Wednesday, August 10, 2011

Letter to a Young Artist

 I  was spent a day with a friend  recently and we were discussing dreams, shamans, spirits and art. That night out of the blue I went to my book case and pulled out a book  called Dreamtime and Inner Space: The World of the Shaman. I hadn't looked at it probably since college.  Out dropped this letter from my former college professor and artist, Bob Watts.

 I don't remember giving him my journal but I do remember the journal being full of insecurity and doubts.  I also don't remember receiving this note from him but I love what he says:

 " I could help you realize that all or most sensitive artists struggle with the same problems, the fears, anxieties, frustrations of creating. It often takes many years to arrive at some confidence. Its a giving up of some values which have nothing to do with making or being. Our inner self knows this for a certainty. Have you read Zen and the Art of Archery? There are clues there."

It seems so right to have this letter right now for myself as an artist and a teacher.  The fact that it dropped out of this particular book is ironic. From dream time, inner space and from the after life, Bob is  still communicating.

Thanks, Doctor Bob




Robert Watts (artist) From Wikipedia, the free encyclopedia

Robert Watts was an American artist best known for his work as a member of the international Avant-garde art movement Fluxus. Born in Burlington, Iowa June 14th 1923[2][3], he became Professor of Art at Douglass College, Rutgers University, New Jersey in 1953, a post he kept until 1984. In the 1950s, he was in close contact with other teachers at Rutgers including Allan Kaprow, Geoffrey Hendricks and Roy Lichtenstein. This has led some critics to claim that pop art and conceptual art began at Rutgers [4][5].

He organised the proto-fluxus Yam Festival, May 1963 with George Brecht, and was one of the main protagonists, along with George Maciunas, in turning SoHo, New York, into an artist's quarter. He died Friday 2nd September 1988 of lung cancer in Martins Creek, Pennsylvania.[6]

He was also known as Bob Watts or Doctor Bob.


13 comments:

William Hall said...

What a treasure you stumbled upon that you didn't even know that you had. Things always seem to show up when you need them.

Mary Zeran said...

I thought this was a lovely post . What a treasure to have such a mentor and to have him keep giving in life and afterlife.

Now here is a funny thing. I am from Burlington, Iowa too. Who knew we could add Bob to our legacy of artists?

Thanks Lisa!

Jann Gougeon said...

Very moving and another opportunity for me to come in contact with this wisdom . . . as I hear this, I read this . . again and again . . in many different ways.

Jann Gougeon said...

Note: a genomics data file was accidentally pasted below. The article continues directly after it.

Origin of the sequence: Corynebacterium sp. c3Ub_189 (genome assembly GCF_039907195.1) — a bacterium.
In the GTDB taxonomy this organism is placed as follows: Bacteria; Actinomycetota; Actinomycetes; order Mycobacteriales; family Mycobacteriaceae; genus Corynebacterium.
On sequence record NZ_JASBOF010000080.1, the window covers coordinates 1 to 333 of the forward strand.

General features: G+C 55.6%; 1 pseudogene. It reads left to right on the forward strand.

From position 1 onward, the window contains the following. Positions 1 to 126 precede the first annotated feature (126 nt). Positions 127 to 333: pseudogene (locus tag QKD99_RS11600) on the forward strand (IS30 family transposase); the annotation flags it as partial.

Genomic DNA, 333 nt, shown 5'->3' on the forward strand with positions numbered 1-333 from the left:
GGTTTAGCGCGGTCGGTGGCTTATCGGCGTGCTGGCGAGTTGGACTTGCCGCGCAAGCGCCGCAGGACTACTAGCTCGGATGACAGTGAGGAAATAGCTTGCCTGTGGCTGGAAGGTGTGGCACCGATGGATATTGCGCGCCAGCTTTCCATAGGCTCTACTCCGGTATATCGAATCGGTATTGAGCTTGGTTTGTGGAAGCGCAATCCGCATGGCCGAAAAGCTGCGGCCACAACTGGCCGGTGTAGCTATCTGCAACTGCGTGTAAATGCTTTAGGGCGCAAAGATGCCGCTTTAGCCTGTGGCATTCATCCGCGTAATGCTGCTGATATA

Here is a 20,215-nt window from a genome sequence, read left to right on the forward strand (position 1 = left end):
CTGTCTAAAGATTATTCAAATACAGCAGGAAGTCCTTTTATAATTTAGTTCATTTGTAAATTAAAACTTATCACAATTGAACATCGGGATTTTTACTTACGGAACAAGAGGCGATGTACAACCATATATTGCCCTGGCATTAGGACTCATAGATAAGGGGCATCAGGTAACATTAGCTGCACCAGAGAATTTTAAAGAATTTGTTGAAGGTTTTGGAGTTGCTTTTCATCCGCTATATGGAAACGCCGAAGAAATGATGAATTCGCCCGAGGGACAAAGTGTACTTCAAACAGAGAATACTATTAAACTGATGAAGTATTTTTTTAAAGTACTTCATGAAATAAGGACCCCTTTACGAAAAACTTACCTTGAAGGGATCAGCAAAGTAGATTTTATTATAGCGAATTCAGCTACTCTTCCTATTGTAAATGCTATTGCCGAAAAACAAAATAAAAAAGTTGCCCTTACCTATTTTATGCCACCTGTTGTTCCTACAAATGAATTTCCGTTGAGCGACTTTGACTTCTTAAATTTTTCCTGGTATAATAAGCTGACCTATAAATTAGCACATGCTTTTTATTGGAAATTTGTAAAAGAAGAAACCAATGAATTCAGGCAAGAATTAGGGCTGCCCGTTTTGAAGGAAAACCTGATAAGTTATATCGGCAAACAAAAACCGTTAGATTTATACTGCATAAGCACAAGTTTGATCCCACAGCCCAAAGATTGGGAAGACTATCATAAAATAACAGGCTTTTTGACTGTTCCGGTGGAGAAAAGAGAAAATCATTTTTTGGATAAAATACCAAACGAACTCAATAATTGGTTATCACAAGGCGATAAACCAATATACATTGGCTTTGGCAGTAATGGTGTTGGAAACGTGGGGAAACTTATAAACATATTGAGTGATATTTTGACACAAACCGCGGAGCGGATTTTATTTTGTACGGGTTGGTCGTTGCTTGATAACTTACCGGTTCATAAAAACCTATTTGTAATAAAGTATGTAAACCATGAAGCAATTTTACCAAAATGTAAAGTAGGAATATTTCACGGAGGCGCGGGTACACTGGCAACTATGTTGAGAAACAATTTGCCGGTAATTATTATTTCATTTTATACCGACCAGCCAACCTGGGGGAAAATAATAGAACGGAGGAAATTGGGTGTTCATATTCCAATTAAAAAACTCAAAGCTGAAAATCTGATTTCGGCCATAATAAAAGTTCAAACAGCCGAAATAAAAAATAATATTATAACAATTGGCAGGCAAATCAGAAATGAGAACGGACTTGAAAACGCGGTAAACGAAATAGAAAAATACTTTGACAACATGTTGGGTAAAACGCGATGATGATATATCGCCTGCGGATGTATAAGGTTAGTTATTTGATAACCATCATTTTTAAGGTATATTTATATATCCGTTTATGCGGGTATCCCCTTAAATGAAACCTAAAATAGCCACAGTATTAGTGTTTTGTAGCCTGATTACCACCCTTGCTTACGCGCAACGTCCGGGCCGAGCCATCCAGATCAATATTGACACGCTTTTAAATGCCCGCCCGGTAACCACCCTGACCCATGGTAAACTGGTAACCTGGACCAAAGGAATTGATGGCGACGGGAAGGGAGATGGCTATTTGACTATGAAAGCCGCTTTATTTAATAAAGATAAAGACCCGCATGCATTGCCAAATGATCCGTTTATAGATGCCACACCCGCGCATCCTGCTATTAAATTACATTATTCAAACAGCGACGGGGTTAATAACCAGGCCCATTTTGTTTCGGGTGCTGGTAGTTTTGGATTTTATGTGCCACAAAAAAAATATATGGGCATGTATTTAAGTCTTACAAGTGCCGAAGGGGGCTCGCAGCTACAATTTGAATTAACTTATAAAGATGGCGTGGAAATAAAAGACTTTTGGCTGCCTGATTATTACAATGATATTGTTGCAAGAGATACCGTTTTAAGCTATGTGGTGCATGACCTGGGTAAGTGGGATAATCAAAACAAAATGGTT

. . as William (above) says "things seem to show up when you need them."

CMC said...

This is so wonderful, Lisa. What a wonderful gift to come to you at a time you feel is a most appropriate time. It seems that it appeared again to you at the moment you were really now "ready" to read it. Strange sometime how that happens.

rita maria said...

thank you for sharing this lisa. i think bob was trying to share his knowledge with others through you. he knew we needed it.

Patty Kay Mooney said...

I love how dog-eared, crumpled and stained the letter is.

Stuart Kirby said...

Such reassurance Lisa...amazing how these moments happen almost spooky...

Jacqui Dodds said...

What a great teacher to have and how thoughtful of him to have taken the time to write the letter to you.
Jacqui

Shawna Moore said...

Lisa, I stumbled upon your blogpost today and also got to share in Bob'x wisdom. I am reminded that my continual preaching on the internal process is SO important. As a technical teacher of encaustic I still try to guide my students to resources such as "Art and Fear" and Rilke's "Letters to a Young Poet." Thanks for sharing!

Rebecca Crowell said...

A great story! and now you are in the position to pass along to other artists some of that wisdom and confidence that comes with experience.

I bet this made a huge difference to you at the time even if you don't exactly remember it. Such a lovely reminder to us all, to be generous and reassuring to other artists who are struggling. Thanks for posting!!

Lynda said...

Hi Lisa,
Don't you just love when a gift like this shows up at the perfect time and place in your life?
Thanks for sharing this - I want to read "Zen and the Art of Archery"

<3
Lynda

Joanne Mattera said...

Not only a poignant letter, but a good reminder that there is so much in our history that has supported us, that could support us still. Thanks.